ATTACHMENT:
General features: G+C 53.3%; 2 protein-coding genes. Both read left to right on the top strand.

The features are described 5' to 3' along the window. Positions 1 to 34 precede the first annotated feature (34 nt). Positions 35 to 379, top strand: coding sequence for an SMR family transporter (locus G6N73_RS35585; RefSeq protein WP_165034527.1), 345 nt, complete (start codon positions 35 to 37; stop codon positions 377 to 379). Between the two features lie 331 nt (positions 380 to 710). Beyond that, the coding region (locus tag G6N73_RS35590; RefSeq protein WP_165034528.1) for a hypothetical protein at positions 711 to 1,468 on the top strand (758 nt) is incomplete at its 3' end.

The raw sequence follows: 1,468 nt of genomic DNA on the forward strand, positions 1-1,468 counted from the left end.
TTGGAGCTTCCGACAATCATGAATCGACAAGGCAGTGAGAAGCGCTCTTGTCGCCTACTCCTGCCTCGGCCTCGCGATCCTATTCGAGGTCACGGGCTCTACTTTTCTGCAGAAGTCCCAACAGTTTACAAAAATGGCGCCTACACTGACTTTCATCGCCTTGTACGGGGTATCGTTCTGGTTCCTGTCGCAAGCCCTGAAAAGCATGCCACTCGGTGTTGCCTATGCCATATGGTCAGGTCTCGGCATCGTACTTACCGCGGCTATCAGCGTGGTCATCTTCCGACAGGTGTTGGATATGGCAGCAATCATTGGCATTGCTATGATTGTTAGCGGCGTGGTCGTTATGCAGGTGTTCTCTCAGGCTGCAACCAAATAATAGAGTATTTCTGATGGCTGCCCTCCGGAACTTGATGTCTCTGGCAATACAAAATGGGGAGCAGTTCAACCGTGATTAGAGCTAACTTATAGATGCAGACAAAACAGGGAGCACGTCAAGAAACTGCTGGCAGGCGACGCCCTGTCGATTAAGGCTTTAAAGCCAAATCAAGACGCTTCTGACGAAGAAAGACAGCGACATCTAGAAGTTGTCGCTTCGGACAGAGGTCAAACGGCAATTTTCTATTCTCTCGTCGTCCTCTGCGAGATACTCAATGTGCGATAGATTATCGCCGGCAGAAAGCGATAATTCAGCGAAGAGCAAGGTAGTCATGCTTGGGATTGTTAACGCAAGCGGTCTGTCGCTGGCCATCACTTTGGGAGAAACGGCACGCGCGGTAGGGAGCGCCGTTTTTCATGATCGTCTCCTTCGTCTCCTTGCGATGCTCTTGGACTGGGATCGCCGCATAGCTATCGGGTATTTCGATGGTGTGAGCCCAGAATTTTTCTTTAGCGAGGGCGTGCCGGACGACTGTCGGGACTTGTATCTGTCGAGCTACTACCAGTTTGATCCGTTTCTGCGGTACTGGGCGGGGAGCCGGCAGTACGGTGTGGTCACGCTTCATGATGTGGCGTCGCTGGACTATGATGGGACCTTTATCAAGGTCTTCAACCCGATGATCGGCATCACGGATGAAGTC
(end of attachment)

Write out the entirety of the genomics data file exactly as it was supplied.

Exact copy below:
General features: G+C 53.3%; 2 protein-coding genes. Both read left to right on the top strand.

The features are described 5' to 3' along the window. Positions 1 to 34 precede the first annotated feature (34 nt). Positions 35 to 379, top strand: coding sequence for an SMR family transporter (locus G6N73_RS35585; RefSeq protein WP_165034527.1), 345 nt, complete (start codon positions 35 to 37; stop codon positions 377 to 379). Between the two features lie 331 nt (positions 380 to 710). Beyond that, the coding region (locus tag G6N73_RS35590; RefSeq protein WP_165034528.1) for a hypothetical protein at positions 711 to 1,468 on the top strand (758 nt) is incomplete at its 3' end.

The raw sequence follows: 1,468 nt of genomic DNA on the forward strand, positions 1-1,468 counted from the left end.
TTGGAGCTTCCGACAATCATGAATCGACAAGGCAGTGAGAAGCGCTCTTGTCGCCTACTCCTGCCTCGGCCTCGCGATCCTATTCGAGGTCACGGGCTCTACTTTTCTGCAGAAGTCCCAACAGTTTACAAAAATGGCGCCTACACTGACTTTCATCGCCTTGTACGGGGTATCGTTCTGGTTCCTGTCGCAAGCCCTGAAAAGCATGCCACTCGGTGTTGCCTATGCCATATGGTCAGGTCTCGGCATCGTACTTACCGCGGCTATCAGCGTGGTCATCTTCCGACAGGTGTTGGATATGGCAGCAATCATTGGCATTGCTATGATTGTTAGCGGCGTGGTCGTTATGCAGGTGTTCTCTCAGGCTGCAACCAAATAATAGAGTATTTCTGATGGCTGCCCTCCGGAACTTGATGTCTCTGGCAATACAAAATGGGGAGCAGTTCAACCGTGATTAGAGCTAACTTATAGATGCAGACAAAACAGGGAGCACGTCAAGAAACTGCTGGCAGGCGACGCCCTGTCGATTAAGGCTTTAAAGCCAAATCAAGACGCTTCTGACGAAGAAAGACAGCGACATCTAGAAGTTGTCGCTTCGGACAGAGGTCAAACGGCAATTTTCTATTCTCTCGTCGTCCTCTGCGAGATACTCAATGTGCGATAGATTATCGCCGGCAGAAAGCGATAATTCAGCGAAGAGCAAGGTAGTCATGCTTGGGATTGTTAACGCAAGCGGTCTGTCGCTGGCCATCACTTTGGGAGAAACGGCACGCGCGGTAGGGAGCGCCGTTTTTCATGATCGTCTCCTTCGTCTCCTTGCGATGCTCTTGGACTGGGATCGCCGCATAGCTATCGGGTATTTCGATGGTGTGAGCCCAGAATTTTTCTTTAGCGAGGGCGTGCCGGACGACTGTCGGGACTTGTATCTGTCGAGCTACTACCAGTTTGATCCGTTTCTGCGGTACTGGGCGGGGAGCCGGCAGTACGGTGTGGTCACGCTTCATGATGTGGCGTCGCTGGACTATGATGGGACCTTTATCAAGGTCTTCAACCCGATGATCGGCATCACGGATGAAGTC